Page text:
Paragraph 4(c) of the Policy states that any of the following circumstances which if found by the Panel to be proved based on its evaluation of the evidence, demonstrate rights or legitimate interests to a domain name for purposes of paragraph 4(a)(ii):
(i) before any notice to you of the dispute, your use of, or demonstrable preparations to use, the domain name or a name corresponding to the domain name in connection with a bona fide offering of goods or services; or
(iii) you are making a legitimate noncommercial or fair use of the domain name, without intent for commercial gain to misleadingly divert consumers or to tarnish the trademark or service mark at issue.
The WHOIS data does not support any argument that Respondent might be commonly known by the domain name[v]. Complainant has stated there to be no relationship between the parties. Respondent has made no comment on those matters and the Panel is entitled to accept all reasonable allegations in the Complaint as true unless the evidence is clearly contradictory[vi].
None of the domain names resolve to an active website. Respondent has held the domain names since 2000 or earlier and so the Panel finds that Respondent is not using the domain names and infers that it has made no preparations to use them in connection with a bona fide offering of goods or services[vii].
Complainant has established its trademark
rights. Respondent submits that those
rights are territorially limited to
The Panel finds that Respondent has no rights or legitimate interests in the domain names and so Complainant has established the second limb of the Policy.
Paragraph 4(b) of the Policy sets out the circumstances which shall be evidence of the registration and use of a domain name in bad faith. They are:
(i) circumstances indicating that you have registered or you have acquired the domain name primarily for the purpose of selling, renting, or otherwise transferring the domain name registration to the complainant who is the owner of the trademark or service mark or to a competitor of that complainant, for valuable consideration in excess of your documented out‑of‑pocket costs directly related to the domain name; or
(ii) you have registered the domain name in order to prevent the owner of the trademark or service mark from reflecting the mark in a corresponding domain name, provided that you have engaged in a pattern of such conduct; or
(iii) you have registered the domain name primarily for the purpose of disrupting the business of a competitor; or
(iv) by using the domain name, you have intentionally attempted to attract, for commercial gain, Internet users to your website or other on‑line location, by creating a likelihood of confusion with the complainant's mark as to the source, sponsorship, affiliation, or endorsement of your website or location or of a product or service on your website or location.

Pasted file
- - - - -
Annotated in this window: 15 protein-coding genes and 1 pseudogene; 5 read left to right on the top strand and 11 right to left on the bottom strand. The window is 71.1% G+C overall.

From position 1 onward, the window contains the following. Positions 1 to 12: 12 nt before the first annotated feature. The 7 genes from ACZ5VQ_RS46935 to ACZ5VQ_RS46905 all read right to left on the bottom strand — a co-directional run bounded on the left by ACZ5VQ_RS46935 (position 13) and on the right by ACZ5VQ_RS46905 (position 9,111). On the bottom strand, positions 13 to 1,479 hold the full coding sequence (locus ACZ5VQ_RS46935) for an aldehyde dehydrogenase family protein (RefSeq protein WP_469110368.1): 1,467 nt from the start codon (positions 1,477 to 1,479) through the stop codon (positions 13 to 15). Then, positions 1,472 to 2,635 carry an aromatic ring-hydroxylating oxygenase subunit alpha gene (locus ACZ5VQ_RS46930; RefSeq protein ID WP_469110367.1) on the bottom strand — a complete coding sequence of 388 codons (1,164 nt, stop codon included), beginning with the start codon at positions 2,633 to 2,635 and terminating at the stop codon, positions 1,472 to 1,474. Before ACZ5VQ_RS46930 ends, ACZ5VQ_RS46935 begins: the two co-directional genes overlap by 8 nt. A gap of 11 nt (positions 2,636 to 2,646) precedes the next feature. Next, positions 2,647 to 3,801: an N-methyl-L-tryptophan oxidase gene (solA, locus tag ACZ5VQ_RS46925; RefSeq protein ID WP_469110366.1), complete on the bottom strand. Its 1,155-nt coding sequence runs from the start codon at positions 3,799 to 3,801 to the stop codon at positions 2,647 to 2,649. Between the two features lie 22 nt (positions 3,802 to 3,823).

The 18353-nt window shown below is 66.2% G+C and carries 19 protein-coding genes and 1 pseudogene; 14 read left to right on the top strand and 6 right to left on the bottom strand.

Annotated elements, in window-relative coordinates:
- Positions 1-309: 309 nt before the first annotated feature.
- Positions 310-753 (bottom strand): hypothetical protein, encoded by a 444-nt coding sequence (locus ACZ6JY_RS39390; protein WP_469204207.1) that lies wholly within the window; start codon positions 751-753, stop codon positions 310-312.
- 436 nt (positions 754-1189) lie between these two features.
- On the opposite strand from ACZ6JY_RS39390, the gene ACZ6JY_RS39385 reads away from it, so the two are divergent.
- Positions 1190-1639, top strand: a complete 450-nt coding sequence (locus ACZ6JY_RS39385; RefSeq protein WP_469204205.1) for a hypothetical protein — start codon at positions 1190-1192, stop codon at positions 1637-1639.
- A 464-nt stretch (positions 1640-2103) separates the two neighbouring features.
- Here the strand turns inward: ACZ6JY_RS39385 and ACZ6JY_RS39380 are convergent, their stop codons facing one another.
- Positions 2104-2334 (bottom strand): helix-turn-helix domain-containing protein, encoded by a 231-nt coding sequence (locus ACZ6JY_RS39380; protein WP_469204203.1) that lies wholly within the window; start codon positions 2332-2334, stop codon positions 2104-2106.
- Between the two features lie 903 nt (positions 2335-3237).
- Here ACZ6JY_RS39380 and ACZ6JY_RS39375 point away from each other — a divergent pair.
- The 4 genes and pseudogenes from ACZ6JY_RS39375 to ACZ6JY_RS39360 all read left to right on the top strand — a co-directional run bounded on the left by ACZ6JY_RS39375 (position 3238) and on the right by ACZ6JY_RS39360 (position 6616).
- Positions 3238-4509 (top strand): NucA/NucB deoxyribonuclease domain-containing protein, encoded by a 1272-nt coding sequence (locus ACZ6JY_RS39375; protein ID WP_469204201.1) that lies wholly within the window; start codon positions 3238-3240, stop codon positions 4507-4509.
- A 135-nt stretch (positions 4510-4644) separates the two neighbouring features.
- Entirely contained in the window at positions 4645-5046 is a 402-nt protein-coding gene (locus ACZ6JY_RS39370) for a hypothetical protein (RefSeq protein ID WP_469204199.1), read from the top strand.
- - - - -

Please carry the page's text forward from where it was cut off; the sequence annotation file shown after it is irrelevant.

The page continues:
What is noteworthy about paragraphs 4(b)(i)-(iv) is that they are cases of both registration and use in bad faith. Paragraph 4(b) is not exhaustive and other instances of bad faith might be in evidence but, in those instances, the Panel must be able to find both bad faith registration and bad faith use. It is therefore logical to first test the facts against the Policy itself.
Complainant’s principal allegations are that Respondent’s conduct falls under paragraphs 4(b)(ii) and (iii).
So far as paragraph 4(b)(ii) is concerned, Complainant’s uncontradicted evidence is that it has used the trademarks APOTIK MELAWAI since 1971 and OPTIK MELAWAI since 1981. The disputed domain names <optikmelawai.com> and <opticmelawai.com> were registered in 1999 and the domain names <apotikmelawai.com> and <apotik-melawai.com> were registered in 2000. Paragraph 4(b)(ii) has two aspects – (a) Respondent must have registered the domain name in order to prevent the owner of the trademark from reflecting the mark in a corresponding domain name, (b) Respondent must have engaged in a pattern of that conduct. Complainant has an online presence at <melawai.com>. Complainant’s evidence shows that its businesses are known collectively as The Melawai Group. Public information available to the Panel shows that the domain name <melawai.com> was registered in August 1997, before Respondent registered any of the disputed domain names. The Panel concludes that although <melawai.com> might have been registered for Complainant’s flagship website, in all probability Complainant would have desired to register <apotikmelawai.com> and <optikmelawai.com> had they remained available for registration. Likewise, <opticmelawai.com> and <apotik-melawai.com> could have presented themselves as acceptable alternatives. The Panel can reasonably infer that Respondent registered the domain names in order to prevent Complainant from doing so. Moreover, former decisions under the Policy have held that a handful of competitive registrations constitute a pattern of abusive behaviour[viii].
Should there be any doubt surrounding
Respondent’s motives, Complainant’s evidence shows that in 1996 Respondent
registered the domain name <optikseis.com>. Optic Seis is the name of another large
optical retailer in
The Panel accordingly finds bad faith use under paragraphs 4(b)(ii) and (iii) of the Policy.
Having established all three elements required under the ICANN Policy, the Panel concludes that relief shall be GRANTED.
Accordingly, it is Ordered that the <apotikmelawai.com>, <apotik-melawai.com>, <opticmelawai.com>, and <optikmelawai.com> domain names be TRANSFERRED from Respondent to Complainant.
Debrett G Lyons